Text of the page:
Falcotentorial Meningioma

Resection of a Giant Falcotentorial Meningioma

Only about 50 cases of falcotentorial meningiomas have been reported in the literature. These masses arise from the junction of the tentorium and falx cerebri, either anteriorly at the junction of the vein of Galen with the straight sinus or anywhere along the length of this junction toward the torcula.

The torcula may be predominantly affected; peritorcular meningiomas require a different set of considerations because of the intimate involvement of the major dural sinuses, and they are therefore discussed in their own chapter titled Peritorcular Meningioma.

Meningiomas associated with the tentorial incisura present a considerable number of surgical challenges because of their relationship to the structures involved in the principal deep venous drainage systems of the diencephalon. When the torcula and the occipital lobes are involved, the risk of cortical blindness is significant and should not be underestimated.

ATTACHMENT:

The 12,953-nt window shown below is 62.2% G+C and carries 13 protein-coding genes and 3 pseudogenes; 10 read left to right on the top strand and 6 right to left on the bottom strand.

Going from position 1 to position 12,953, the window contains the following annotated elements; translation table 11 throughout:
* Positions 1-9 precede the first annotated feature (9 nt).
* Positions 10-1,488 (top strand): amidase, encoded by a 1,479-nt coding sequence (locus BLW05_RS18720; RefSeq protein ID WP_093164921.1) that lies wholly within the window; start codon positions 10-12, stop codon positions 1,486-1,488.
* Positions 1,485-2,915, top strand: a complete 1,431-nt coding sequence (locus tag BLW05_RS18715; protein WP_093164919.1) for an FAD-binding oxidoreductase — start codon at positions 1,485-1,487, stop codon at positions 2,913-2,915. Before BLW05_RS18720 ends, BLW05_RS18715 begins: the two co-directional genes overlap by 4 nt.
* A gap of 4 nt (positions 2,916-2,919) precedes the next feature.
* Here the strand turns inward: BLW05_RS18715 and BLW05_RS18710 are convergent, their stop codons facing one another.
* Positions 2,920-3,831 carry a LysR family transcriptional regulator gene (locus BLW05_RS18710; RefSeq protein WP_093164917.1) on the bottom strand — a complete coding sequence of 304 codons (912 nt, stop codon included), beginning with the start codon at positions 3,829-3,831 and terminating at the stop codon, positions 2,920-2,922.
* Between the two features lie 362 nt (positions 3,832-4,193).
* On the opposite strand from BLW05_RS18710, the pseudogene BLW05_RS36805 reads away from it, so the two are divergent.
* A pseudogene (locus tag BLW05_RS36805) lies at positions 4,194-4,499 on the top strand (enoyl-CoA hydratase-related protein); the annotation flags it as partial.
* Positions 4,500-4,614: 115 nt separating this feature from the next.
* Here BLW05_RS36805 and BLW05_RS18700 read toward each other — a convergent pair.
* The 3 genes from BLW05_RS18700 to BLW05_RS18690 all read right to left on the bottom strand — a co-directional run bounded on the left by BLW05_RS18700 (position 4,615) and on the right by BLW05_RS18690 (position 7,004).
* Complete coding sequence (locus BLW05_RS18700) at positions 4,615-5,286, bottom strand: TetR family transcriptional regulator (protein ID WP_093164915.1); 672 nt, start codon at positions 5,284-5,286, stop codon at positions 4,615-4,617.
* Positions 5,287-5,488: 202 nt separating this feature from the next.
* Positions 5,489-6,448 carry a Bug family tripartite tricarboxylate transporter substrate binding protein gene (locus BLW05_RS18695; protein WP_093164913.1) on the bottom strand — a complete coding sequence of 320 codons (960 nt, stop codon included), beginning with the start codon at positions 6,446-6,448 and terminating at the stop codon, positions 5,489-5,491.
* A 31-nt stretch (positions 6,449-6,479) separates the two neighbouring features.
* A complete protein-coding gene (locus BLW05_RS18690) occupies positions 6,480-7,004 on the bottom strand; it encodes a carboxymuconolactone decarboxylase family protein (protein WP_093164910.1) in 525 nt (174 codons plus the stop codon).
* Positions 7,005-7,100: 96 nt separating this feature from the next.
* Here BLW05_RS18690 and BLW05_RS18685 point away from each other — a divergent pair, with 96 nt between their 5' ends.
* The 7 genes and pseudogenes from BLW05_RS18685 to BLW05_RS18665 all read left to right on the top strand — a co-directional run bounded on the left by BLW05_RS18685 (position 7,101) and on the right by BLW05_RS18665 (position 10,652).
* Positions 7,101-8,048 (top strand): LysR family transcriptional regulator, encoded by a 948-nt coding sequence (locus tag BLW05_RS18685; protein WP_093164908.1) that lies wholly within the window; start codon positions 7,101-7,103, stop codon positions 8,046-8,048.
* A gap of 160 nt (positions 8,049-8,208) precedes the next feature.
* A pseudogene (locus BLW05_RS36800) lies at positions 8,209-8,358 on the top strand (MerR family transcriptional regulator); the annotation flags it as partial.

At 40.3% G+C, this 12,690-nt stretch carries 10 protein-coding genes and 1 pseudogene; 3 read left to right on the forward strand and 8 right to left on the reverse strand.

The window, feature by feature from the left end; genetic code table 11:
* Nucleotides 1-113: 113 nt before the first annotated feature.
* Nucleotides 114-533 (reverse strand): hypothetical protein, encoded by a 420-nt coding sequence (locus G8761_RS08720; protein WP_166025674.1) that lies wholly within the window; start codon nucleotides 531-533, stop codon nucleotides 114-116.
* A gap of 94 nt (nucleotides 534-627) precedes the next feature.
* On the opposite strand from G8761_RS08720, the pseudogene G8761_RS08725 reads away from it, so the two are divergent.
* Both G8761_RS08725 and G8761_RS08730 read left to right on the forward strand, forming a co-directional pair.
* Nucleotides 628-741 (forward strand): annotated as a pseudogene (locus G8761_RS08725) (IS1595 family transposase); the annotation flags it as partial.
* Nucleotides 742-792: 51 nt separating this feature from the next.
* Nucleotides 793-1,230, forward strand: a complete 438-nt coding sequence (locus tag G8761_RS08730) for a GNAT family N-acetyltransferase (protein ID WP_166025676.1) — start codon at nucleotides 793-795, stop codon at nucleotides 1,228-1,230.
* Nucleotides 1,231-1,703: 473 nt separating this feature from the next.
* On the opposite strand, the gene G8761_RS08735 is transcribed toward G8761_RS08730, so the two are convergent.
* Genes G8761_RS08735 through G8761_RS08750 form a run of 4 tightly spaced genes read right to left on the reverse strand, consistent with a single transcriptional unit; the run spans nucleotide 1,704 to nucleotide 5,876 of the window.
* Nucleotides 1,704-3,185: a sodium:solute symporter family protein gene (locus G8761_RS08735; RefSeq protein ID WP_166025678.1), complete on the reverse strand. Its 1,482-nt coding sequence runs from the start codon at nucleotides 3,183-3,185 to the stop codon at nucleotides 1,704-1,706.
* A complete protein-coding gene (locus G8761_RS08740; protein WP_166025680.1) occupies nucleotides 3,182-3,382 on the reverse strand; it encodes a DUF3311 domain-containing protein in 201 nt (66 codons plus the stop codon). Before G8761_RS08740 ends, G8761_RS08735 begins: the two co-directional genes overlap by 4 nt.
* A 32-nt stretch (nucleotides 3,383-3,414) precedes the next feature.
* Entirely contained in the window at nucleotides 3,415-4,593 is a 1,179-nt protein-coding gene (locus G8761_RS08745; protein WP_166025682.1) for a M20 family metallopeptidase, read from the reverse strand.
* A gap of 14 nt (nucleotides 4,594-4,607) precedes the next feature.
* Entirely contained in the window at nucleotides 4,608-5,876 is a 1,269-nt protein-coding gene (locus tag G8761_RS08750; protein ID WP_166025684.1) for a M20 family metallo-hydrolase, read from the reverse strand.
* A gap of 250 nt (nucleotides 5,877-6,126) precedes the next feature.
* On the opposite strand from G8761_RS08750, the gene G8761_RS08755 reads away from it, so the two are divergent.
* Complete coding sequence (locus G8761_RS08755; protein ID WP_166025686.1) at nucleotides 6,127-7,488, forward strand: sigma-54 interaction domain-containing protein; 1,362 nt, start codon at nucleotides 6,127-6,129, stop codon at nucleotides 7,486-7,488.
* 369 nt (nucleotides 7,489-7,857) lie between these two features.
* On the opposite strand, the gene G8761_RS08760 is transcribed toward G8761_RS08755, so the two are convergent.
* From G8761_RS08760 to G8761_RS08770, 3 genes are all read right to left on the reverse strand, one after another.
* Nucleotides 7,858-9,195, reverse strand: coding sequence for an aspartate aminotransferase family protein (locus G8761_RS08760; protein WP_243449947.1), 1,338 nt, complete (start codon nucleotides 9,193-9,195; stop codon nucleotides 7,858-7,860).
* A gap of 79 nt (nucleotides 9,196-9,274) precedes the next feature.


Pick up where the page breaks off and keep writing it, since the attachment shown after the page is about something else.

With careful patient selection and detailed preoperative assessment, surgical risks can be minimized. Preservation of the patent straight sinus is an important goal during the surgery.

Meticulous surgical technique is mandatory when the surgeon is working in the vicinity of the dural venous sinuses and central venous structures, given the requirement for patency of venous outflow and the risk of life-threatening intraoperative bleeding. The surgeon, of course, wants to achieve complete resection, but that goal ma...